Interview with Cathy Marie Buchanan, author of “The Painted Girls”:

Interview with Cathy Marie Buchanan, author of “The Painted Girls”:

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Anne Hathaway nabbed the Oscar for Best Actress in a Supporting Role for her performance as Fantine in Les Miserables. The win reflects what critics and movie-goers know to be true: The world loves a great French story.

Artist Edgar Degas’ paintings are as celebrated as Victor Hugo’s Les Miserables, and were the source of inspiration for author Cathy Marie Buchanan to tackle the story of Degas’ famous dancers.

Buchanan’s new novel, The Painted Girls, tells the story of one of Degas’ most famous subjects, a young girl named Marie van Goethem, who served as a model for the artist.

Buchanan’s greatest asset is her beautiful prose, which presents fierce imagery that transports the reader to Belle Époque Paris of the 1870s, when Moulin Rouge dancers dazzled at the cabaret, Palais Garnier opened to eager crowds and plans for the Eiffel Tower were underway. The author has taken great pains for historical accuracy, continuity, and story.

The author’s fluid language weaves an engaging story that readers are sure to love. This is a great read, and will answer questions you didn’t even know you had about Degas, his work, and a Paris of yore.

I had the pleasure of speaking to Ms. Buchanan about The Painted Girls, her early interest in ballet and that famous French painter:

What inspired you to write about Paris’ Belle Epoque period, Edgar Degas and Parisian ballerinas in “The Painted Girls”?

Years ago, I happened on a television documentary called The Private Life of a Masterpiece: Little Dancer Aged Fourteen. I would learn that on its unveiling back in 1881, the public linked Little Dancer with a life of vice and young girls for sale. She was called a “flower of the gutter” and her face was said to be “imprinted with the detestable promise of every vice.” Such notions were underpinned by a long history of often less than noble liaisons between the young dancers at the Paris Opéra Ballet and the wealthy male season ticket holders. I would also learn of the poverty of the girl—Marie van Goethem— who had modeled for the work. The revelations flew in the face of my modern-day notions of the sculpture and ballet as largely a high-minded pursuit of privileged girls. I was fascinated and knew Marie’s story was one I wanted to tell.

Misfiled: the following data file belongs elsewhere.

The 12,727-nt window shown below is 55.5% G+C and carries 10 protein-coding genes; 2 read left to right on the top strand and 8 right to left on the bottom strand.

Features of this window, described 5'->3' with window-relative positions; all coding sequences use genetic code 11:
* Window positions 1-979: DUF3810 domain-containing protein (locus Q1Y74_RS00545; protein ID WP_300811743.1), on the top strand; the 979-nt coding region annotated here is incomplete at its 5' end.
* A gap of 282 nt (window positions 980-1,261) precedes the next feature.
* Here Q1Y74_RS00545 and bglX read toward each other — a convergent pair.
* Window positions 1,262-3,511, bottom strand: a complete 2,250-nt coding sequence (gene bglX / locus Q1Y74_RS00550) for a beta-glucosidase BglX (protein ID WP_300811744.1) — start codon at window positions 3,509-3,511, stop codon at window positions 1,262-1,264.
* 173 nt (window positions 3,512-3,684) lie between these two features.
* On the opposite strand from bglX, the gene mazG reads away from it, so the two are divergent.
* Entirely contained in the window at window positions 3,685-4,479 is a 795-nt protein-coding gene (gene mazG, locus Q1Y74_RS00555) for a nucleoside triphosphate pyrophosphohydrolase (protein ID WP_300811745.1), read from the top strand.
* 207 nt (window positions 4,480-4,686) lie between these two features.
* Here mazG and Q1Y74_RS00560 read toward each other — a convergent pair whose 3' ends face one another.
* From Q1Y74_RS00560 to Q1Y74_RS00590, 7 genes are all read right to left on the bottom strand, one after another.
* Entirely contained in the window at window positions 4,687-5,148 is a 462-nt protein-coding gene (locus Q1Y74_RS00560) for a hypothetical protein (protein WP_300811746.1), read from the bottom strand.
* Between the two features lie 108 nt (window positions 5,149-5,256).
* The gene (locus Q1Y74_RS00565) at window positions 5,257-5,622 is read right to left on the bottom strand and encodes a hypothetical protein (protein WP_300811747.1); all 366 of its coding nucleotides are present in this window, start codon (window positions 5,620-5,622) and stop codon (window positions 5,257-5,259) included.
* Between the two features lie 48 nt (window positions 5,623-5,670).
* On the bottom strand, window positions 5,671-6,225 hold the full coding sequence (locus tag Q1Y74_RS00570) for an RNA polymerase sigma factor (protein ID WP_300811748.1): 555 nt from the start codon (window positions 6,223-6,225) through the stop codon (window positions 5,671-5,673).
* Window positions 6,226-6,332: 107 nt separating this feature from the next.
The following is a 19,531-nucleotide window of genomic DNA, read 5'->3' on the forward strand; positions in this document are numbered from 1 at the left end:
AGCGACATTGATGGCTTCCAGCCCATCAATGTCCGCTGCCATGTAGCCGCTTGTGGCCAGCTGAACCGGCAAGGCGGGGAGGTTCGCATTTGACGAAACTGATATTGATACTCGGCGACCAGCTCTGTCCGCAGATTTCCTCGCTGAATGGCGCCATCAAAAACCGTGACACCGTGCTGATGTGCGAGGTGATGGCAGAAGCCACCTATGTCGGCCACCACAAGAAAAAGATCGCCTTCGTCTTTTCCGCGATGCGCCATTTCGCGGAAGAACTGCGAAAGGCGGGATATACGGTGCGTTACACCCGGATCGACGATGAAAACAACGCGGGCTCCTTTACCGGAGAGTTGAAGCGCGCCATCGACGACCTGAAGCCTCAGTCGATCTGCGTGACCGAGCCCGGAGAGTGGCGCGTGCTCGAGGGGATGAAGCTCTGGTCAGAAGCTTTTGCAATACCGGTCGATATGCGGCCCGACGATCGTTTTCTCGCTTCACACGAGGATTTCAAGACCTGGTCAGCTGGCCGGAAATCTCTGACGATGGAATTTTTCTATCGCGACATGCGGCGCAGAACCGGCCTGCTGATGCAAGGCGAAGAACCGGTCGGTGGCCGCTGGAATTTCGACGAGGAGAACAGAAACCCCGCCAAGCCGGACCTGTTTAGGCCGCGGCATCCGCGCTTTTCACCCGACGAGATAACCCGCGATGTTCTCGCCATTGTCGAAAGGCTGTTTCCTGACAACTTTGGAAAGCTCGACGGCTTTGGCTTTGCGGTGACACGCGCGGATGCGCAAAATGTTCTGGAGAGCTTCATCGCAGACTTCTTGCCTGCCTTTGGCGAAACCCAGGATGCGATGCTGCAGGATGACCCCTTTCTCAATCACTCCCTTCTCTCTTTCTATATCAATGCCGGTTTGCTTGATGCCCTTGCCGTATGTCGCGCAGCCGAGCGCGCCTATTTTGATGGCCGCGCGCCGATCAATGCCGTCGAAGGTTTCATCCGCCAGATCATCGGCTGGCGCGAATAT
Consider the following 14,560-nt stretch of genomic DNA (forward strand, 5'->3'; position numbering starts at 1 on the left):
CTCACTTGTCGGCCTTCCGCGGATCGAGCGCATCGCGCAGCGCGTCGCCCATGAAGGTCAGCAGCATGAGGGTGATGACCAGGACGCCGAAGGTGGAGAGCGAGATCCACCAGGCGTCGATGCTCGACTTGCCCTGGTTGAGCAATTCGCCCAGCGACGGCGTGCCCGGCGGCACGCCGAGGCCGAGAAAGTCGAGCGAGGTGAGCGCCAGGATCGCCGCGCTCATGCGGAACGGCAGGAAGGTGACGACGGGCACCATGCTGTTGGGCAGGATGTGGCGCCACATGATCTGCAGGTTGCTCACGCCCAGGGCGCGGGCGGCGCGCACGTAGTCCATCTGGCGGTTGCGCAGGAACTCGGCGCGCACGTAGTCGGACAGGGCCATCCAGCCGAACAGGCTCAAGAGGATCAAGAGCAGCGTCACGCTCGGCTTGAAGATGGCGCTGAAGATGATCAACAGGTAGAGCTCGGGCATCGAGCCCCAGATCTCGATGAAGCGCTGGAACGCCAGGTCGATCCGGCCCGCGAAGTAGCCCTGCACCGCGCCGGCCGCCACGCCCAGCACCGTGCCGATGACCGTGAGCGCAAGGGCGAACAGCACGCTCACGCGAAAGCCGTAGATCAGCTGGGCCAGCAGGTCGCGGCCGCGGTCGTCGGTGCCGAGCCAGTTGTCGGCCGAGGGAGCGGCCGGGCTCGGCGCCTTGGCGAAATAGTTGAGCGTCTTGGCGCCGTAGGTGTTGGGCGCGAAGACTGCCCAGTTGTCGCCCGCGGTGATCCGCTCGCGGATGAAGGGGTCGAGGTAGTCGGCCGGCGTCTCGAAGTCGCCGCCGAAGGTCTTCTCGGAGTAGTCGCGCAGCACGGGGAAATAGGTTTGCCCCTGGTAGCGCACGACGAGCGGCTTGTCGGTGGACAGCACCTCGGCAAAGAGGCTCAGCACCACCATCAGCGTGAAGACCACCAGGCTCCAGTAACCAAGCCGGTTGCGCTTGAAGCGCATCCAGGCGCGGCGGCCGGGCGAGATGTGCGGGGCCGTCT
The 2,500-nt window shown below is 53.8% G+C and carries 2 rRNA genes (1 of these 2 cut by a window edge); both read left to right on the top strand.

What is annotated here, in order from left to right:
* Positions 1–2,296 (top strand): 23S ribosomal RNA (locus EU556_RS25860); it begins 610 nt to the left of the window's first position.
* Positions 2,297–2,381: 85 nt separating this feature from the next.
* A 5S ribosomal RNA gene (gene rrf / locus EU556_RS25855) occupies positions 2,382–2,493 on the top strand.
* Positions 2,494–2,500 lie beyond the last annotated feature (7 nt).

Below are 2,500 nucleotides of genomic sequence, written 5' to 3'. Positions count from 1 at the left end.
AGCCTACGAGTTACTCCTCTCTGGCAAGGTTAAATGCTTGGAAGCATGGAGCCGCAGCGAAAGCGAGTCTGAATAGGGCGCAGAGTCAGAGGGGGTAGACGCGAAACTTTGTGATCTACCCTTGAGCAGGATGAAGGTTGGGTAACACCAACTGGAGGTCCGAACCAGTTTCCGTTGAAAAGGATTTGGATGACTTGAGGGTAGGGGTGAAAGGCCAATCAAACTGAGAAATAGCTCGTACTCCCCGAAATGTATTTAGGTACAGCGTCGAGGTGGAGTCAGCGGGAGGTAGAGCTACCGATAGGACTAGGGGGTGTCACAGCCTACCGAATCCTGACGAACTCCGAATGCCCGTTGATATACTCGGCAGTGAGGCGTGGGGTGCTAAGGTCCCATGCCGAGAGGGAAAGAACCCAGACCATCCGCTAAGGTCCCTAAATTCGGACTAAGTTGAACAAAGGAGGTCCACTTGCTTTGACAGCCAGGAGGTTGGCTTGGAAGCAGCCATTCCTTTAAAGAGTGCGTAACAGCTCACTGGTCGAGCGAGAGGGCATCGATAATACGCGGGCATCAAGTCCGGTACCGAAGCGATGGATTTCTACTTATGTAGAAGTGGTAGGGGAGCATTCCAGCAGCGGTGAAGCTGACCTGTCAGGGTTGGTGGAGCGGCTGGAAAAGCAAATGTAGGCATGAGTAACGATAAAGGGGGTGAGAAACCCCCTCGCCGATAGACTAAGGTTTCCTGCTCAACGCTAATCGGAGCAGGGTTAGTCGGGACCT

Where does your interest in Parisian culture come from?

As a teenager, I spent four or five nights a week studying in a ballet studio where there were Degas ballet prints tacked to the walls. I felt a kinship with his dancers. Often he chose to paint them—no different than I was—stretching at the barre. I grew up attending ballet performances, and my favorites included La Sylphide and Coppélia, both French ballets of the Romantic Era. I think it’s fair to say my interest in Parisian culture came through my early exposure to Degas’ artwork and my love of ballet.

You left a corporate career to pursue writing; what sparked this change?

During high school I satisfied my creative yearnings by studying ballet, and by designing and sewing most of my clothes. Throughout my corporate career, I was always enrolled in a night school course— always something with an artistic bent—no doubt a continued effort to nurture my artistic soul. I took painting, drawing, woodworking, art history and interior design, before hitting upon creative writing.  Then, right from the first class, I was smitten. A four-year period followed where I continued my full time work by day and, in the evening, either attended a creative writing class or crammed in a bit of scribbling. Eventually my desire to spend more time writing trumped the security of sound employment, and I took the plunge, leaving the corporate world to write full time.